# Strassen algorithm

In the mathematical discipline of linear algebra, the Strassen algorithm, named after Volker Strassen, is an algorithm used for matrix multiplication. It is faster than the standard matrix multiplication algorithm.

 Contents

## History

Volker Strassen published the Strassen algorithm in 1969 and although his algorithm is only slightly faster than the standard algorithm for matrix multiplication, he was the first to point out that Gaussian elimination was not optimal. His paper started the search for even faster algorithms (e.g. Coppersmith-Winograd algorithm).

## Algorithm

Let A, B be two square matrices over a field K. We want to calculate the matrix product C as

[itex]\mathbf{C} = \mathbf{A} \mathbf{B} \qquad \mathbf{A},\mathbf{B},\mathbf{C} \in \mathbb{K}^{2^n \times 2^n}[itex]

If the matrices A, B are not of type 2n x 2n we fill the missing rows and columns with zeros.

We partition A, B and C into equally sized block matrices

[itex]

\mathbf{A} = \begin{bmatrix} \mathbf{A}_{1,1} & \mathbf{A}_{1,2} \\ \mathbf{A}_{2,1} & \mathbf{A}_{2,2} \end{bmatrix} \mbox { , } \mathbf{B} = \begin{bmatrix} \mathbf{B}_{1,1} & \mathbf{B}_{1,2} \\ \mathbf{B}_{2,1} & \mathbf{B}_{2,2} \end{bmatrix} \mbox { , } \mathbf{C} = \begin{bmatrix} \mathbf{C}_{1,1} & \mathbf{C}_{1,2} \\ \mathbf{C}_{2,1} & \mathbf{C}_{2,2} \end{bmatrix} [itex]

with

[itex]\mathbf{A}_{i,j}, \mathbf{B}_{i,j}, \mathbf{C}_{i,j} \in \mathbb{K}^{2^{n-1} \times 2^{n-1}}[itex]

then

[itex]\mathbf{C}_{1,1} = \mathbf{A}_{1,1} \mathbf{B}_{1,1} + \mathbf{A}_{1,2} \mathbf{B}_{2,1} [itex]
[itex]\mathbf{C}_{1,2} = \mathbf{A}_{1,1} \mathbf{B}_{1,2} + \mathbf{A}_{1,2} \mathbf{B}_{2,2} [itex]
[itex]\mathbf{C}_{2,1} = \mathbf{A}_{2,1} \mathbf{B}_{1,1} + \mathbf{A}_{2,2} \mathbf{B}_{2,1} [itex]
[itex]\mathbf{C}_{2,2} = \mathbf{A}_{2,1} \mathbf{B}_{1,2} + \mathbf{A}_{2,2} \mathbf{B}_{2,2} [itex]

With this construction we have not reduced the number of multiplications. We still need 8 multiplications to calculate the Ci,j matrices, the same number of multiplications we need when using standard matrix multiplication.

Now comes the important part. We define new matrices

[itex]\mathbf{M}_{1} := (\mathbf{A}_{1,1} + \mathbf{A}_{2,2}) (\mathbf{B}_{1,1} + \mathbf{B}_{2,2})[itex]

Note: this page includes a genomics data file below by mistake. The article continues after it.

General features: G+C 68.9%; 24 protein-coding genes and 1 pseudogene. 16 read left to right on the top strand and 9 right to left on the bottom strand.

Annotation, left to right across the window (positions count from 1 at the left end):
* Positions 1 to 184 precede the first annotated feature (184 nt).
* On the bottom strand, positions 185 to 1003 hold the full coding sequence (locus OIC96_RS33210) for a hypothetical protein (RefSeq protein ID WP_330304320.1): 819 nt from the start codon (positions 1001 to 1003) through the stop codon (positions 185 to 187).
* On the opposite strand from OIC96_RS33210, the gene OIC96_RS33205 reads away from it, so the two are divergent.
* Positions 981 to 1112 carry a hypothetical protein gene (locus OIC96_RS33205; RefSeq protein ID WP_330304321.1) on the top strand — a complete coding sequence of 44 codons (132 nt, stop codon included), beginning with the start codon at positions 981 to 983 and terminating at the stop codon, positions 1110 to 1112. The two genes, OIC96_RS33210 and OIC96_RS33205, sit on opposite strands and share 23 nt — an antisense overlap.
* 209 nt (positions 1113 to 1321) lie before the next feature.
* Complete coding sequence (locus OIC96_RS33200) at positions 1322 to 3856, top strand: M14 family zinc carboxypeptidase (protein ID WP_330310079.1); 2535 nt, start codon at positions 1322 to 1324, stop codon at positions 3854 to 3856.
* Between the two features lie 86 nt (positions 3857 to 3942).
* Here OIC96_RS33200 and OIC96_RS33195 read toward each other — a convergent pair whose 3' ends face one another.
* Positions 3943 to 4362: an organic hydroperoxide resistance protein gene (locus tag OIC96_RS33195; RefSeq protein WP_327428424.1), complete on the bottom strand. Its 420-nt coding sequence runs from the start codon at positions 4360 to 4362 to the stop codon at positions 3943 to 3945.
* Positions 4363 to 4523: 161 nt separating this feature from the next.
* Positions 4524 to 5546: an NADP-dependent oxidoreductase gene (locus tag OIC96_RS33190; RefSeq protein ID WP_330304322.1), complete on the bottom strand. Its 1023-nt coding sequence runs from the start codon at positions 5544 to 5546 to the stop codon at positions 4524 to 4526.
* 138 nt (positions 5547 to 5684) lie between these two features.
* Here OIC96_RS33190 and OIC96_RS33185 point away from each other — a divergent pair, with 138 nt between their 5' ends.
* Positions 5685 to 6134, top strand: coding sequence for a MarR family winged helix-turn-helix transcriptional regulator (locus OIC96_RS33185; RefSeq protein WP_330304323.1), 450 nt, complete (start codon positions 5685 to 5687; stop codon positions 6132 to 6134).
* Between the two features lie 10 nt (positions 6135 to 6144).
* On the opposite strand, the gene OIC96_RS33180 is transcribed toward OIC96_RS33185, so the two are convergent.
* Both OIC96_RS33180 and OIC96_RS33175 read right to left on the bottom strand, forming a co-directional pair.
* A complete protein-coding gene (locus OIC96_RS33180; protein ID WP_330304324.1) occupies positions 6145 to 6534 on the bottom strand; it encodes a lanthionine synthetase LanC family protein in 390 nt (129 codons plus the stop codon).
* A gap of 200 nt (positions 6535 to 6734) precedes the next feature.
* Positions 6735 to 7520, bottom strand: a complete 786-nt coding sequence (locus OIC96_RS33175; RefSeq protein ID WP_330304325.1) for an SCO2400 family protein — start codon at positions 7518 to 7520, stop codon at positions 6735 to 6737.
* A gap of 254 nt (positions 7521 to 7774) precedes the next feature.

[itex]\mathbf{M}_{2} := (\mathbf{A}_{2,1} + \mathbf{A}_{2,2}) \mathbf{B}_{1,1}[itex]
[itex]\mathbf{M}_{3} := \mathbf{A}_{1,1} (\mathbf{B}_{1,2} - \mathbf{B}_{2,2})[itex]
[itex]\mathbf{M}_{4} := \mathbf{A}_{2,2} (\mathbf{B}_{2,1} - \mathbf{B}_{1,1})[itex]
[itex]\mathbf{M}_{5} := (\mathbf{A}_{1,1} + \mathbf{A}_{1,2}) \mathbf{B}_{2,2}[itex]
[itex]\mathbf{M}_{6} := (\mathbf{A}_{2,1} - \mathbf{A}_{1,1}) (\mathbf{B}_{1,1} + \mathbf{B}_{1,2})[itex]
[itex]\mathbf{M}_{7} := (\mathbf{A}_{1,2} - \mathbf{A}_{2,2}) (\mathbf{B}_{2,1} + \mathbf{B}_{2,2})[itex]

which are then used to express the Ci,j in terms of Mk. Because of our definition of the Mk we can eliminate one matrix multiplication and reduce the number of multiplications to 7 (one multiplications for each Mk) and express the Ci,j as

[itex]\mathbf{C}_{1,1} = \mathbf{M}_{1} + \mathbf{M}_{4} - \mathbf{M}_{5} + \mathbf{M}_{7}[itex]
[itex]\mathbf{C}_{1,2} = \mathbf{M}_{3} + \mathbf{M}_{5}[itex]
[itex]\mathbf{C}_{2,1} = \mathbf{M}_{2} + \mathbf{M}_{4}[itex]
[itex]\mathbf{C}_{2,2} = \mathbf{M}_{1} - \mathbf{M}_{2} + \mathbf{M}_{3} + \mathbf{M}_{6}[itex]

We iterate this division process n-times until the submatrices degenerate into numbers.

## Numerical analysis

The standard matrix multiplications takes

[itex]n^3 = n^{\log_{2}8}[itex]

multiplications of the elements in the field K. We ignore the additions needed because, depending on K, they can be much faster than the multiplications in computer implementations, especially if the sizes of the matrix entries exceed the word size of the machine.

With the Strassen algorithm we can reduce the number of multiplications to

[itex]n^{\log_{2}7}\approx n^{2.807}[itex].

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